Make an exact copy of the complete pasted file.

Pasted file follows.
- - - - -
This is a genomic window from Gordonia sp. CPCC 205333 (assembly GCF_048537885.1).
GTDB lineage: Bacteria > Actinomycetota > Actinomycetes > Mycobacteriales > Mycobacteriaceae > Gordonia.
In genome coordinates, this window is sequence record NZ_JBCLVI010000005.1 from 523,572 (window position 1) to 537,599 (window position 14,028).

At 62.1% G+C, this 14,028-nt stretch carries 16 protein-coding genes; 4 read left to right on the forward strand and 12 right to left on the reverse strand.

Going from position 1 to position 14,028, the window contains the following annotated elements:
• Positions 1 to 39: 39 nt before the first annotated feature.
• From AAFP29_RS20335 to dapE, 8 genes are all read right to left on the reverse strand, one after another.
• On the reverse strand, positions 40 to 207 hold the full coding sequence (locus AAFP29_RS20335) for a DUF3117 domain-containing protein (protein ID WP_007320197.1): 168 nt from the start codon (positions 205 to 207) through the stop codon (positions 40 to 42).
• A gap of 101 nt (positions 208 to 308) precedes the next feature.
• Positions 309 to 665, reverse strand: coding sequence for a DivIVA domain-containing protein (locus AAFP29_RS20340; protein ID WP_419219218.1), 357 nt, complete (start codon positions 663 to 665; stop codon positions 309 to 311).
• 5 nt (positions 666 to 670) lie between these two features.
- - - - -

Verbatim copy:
This is a genomic window from Gordonia sp. CPCC 205333 (assembly GCF_048537885.1).
GTDB lineage: Bacteria > Actinomycetota > Actinomycetes > Mycobacteriales > Mycobacteriaceae > Gordonia.
In genome coordinates, this window is sequence record NZ_JBCLVI010000005.1 from 523,572 (window position 1) to 537,599 (window position 14,028).

At 62.1% G+C, this 14,028-nt stretch carries 16 protein-coding genes; 4 read left to right on the forward strand and 12 right to left on the reverse strand.

Going from position 1 to position 14,028, the window contains the following annotated elements:
• Positions 1 to 39: 39 nt before the first annotated feature.
• From AAFP29_RS20335 to dapE, 8 genes are all read right to left on the reverse strand, one after another.
• On the reverse strand, positions 40 to 207 hold the full coding sequence (locus AAFP29_RS20335) for a DUF3117 domain-containing protein (protein ID WP_007320197.1): 168 nt from the start codon (positions 205 to 207) through the stop codon (positions 40 to 42).
• A gap of 101 nt (positions 208 to 308) precedes the next feature.
• Positions 309 to 665, reverse strand: coding sequence for a DivIVA domain-containing protein (locus AAFP29_RS20340; protein ID WP_419219218.1), 357 nt, complete (start codon positions 663 to 665; stop codon positions 309 to 311).
• 5 nt (positions 666 to 670) lie between these two features.